Factors that increase the risk of cognitive impairment and MCI are cerebrovascular health factors (e.g. low compliance to Mediterranean diet and low folic acid intake), metabolic syndrome, prediabetes and diabetes, depression and polypharmacy ( Langa & Levine, 2014 ; Gauthier et al., 2006 ; Cooper et al., 2015 ). So far, no targeted medications (e.g. cholinesterase inhibitors) have been proven effective for preventing conversion to clinical dementia; drug treatments and non-pharmaceutical interventions are primarily aiming at reducing cerebrovascular risk factors ( Gauthier et al., 2006 ). As a result, “healthy ageing” meaning healthy lifestyle (i.e. Mediterranean diet, systematic aerobic exercise and smoking cessation) along with mental activity and social engagement is currently the mainstay for MCI treatment and dementia prevention ( Vega, 2014 ; Singh et al., 2014 ; Miller et al., 2012 ; Simon et al., 2012 ).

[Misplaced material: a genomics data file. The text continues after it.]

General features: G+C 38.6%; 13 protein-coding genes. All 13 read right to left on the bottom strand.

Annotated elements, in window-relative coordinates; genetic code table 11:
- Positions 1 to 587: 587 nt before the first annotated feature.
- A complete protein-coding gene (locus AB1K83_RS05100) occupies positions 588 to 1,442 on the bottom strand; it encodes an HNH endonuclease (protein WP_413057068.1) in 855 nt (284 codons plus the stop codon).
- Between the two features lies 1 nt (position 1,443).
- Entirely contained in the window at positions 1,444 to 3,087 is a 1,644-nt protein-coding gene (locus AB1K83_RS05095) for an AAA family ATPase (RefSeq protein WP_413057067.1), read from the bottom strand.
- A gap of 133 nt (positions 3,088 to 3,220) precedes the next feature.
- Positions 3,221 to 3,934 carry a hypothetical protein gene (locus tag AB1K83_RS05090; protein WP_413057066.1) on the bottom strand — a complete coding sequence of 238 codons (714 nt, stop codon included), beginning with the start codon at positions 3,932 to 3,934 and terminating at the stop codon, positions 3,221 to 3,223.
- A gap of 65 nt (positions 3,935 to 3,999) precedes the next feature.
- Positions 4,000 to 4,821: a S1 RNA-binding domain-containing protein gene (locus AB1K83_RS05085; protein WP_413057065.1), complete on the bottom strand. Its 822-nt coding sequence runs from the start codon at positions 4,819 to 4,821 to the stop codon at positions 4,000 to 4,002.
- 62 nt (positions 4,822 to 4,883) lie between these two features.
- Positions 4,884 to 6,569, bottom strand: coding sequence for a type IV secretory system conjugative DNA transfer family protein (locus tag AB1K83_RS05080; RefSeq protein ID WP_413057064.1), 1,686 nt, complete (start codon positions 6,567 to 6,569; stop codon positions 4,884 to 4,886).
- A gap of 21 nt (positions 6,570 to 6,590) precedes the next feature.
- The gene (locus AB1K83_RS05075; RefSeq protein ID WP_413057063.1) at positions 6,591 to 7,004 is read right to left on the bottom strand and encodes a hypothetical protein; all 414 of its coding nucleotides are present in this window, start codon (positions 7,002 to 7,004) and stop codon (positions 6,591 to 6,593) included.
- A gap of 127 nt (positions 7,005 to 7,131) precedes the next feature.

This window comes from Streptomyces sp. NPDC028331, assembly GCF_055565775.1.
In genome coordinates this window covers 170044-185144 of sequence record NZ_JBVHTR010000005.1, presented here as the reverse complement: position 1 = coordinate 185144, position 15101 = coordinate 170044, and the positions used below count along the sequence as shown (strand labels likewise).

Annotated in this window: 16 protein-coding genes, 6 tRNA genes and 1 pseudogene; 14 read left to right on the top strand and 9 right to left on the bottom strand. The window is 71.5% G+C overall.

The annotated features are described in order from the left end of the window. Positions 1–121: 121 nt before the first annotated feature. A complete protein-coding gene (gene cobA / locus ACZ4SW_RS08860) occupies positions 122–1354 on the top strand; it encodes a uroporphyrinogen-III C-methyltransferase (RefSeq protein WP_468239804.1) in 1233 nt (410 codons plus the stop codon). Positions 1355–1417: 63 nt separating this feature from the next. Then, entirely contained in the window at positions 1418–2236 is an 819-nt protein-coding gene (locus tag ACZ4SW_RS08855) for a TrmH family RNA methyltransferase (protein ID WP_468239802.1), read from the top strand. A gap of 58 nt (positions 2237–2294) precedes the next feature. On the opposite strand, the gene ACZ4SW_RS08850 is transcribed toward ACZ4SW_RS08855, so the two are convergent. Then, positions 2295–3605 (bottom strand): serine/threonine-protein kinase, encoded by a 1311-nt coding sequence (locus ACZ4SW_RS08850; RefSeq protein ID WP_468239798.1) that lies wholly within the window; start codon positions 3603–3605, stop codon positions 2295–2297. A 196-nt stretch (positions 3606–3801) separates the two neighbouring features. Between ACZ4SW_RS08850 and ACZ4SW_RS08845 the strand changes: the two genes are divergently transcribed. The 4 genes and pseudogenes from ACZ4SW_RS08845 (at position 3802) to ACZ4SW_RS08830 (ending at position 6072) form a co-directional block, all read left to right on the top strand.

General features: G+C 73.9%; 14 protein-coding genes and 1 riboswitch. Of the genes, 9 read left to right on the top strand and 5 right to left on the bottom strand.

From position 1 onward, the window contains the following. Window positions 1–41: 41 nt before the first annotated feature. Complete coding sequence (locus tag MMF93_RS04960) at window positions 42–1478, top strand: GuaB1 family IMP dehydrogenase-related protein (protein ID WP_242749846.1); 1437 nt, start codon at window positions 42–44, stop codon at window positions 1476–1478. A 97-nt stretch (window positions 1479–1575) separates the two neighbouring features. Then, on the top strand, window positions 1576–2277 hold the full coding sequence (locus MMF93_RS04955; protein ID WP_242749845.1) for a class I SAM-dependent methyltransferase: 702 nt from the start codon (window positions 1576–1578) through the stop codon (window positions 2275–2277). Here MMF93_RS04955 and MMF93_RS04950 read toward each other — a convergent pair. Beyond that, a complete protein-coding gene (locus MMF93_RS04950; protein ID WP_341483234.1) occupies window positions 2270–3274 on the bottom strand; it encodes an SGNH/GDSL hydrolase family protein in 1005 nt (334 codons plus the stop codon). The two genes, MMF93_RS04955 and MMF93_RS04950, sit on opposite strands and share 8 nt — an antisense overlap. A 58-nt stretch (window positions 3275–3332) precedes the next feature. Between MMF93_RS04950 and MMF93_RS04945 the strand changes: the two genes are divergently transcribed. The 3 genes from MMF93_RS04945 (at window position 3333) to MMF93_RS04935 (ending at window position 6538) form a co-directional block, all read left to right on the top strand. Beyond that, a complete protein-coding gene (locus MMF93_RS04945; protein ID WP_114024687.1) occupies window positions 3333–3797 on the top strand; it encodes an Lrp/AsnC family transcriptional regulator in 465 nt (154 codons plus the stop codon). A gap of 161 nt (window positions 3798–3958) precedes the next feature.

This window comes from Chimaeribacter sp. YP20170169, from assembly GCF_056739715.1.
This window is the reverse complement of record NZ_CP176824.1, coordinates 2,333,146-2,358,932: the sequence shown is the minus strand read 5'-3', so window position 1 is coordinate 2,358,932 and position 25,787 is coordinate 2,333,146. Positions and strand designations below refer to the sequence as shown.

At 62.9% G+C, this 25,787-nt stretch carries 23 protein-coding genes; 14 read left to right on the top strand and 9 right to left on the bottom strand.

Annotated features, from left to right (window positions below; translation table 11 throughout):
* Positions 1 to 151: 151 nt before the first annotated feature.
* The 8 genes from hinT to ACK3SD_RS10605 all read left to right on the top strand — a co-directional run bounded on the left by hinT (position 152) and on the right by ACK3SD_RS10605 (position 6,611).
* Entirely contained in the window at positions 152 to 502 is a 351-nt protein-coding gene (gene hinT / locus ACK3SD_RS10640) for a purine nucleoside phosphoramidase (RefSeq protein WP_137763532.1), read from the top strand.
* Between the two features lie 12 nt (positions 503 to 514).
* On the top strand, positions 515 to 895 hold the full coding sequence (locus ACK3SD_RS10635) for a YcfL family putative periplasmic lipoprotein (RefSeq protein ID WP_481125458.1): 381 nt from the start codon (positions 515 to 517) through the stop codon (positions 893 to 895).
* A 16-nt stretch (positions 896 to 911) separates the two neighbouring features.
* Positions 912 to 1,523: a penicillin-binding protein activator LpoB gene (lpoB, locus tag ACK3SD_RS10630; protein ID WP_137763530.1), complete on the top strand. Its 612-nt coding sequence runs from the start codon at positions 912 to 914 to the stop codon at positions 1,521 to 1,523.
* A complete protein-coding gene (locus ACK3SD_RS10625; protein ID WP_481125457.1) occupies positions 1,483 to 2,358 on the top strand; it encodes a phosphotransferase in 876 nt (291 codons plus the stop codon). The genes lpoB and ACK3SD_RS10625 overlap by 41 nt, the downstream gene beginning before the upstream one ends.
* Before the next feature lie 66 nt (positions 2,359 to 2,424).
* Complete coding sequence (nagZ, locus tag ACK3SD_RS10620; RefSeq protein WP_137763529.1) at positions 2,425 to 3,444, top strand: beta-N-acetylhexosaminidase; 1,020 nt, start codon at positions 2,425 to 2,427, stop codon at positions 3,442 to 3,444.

There is now ongoing and evolving research of several structured interventions that target improvement of cognition and/or stress reduction. In a relatively recent systematic review, multidisciplinary interventions using restorative and/or compensatory cognitive strategies have been proposed as useful for global cognitive functioning, especially memory but presumably also for mood, emotional aspects of cognitive dysfunction, daily life activities and quality of life in MCI patients ( Simon et al., 2012 ). Moreover, as evidenced in another meta-analytic review psychological approaches (e.g. cognitive behavioral therapy, interpersonal therapy and counseling) added to usual care may reduce symptoms of depression and anxiety for people with MCI ( Orgeta et al., 2014 ). It is also suggested that meditative stress management interventions (e.g. mindfulness, transcendental meditation, yoga etc) can exert some beneficial effects on cognition through several mechanisms such as providing protection from the cardiovascular risk factors of dementia, increasing brain perfusion, inducing neuroprotection and decreasing stress (for a review see Marciniak et al., 2014 ). Of note, cortisol, a stress hormone, detrimentally affects highly vulnerable and plastic brain areas such as prefrontal cortex and hippocampal functions and higher cortisol has been associated with impairments in executive function, and memory ( Franz et al., 2011 ; McEwen & Sapolsky, 1995 ).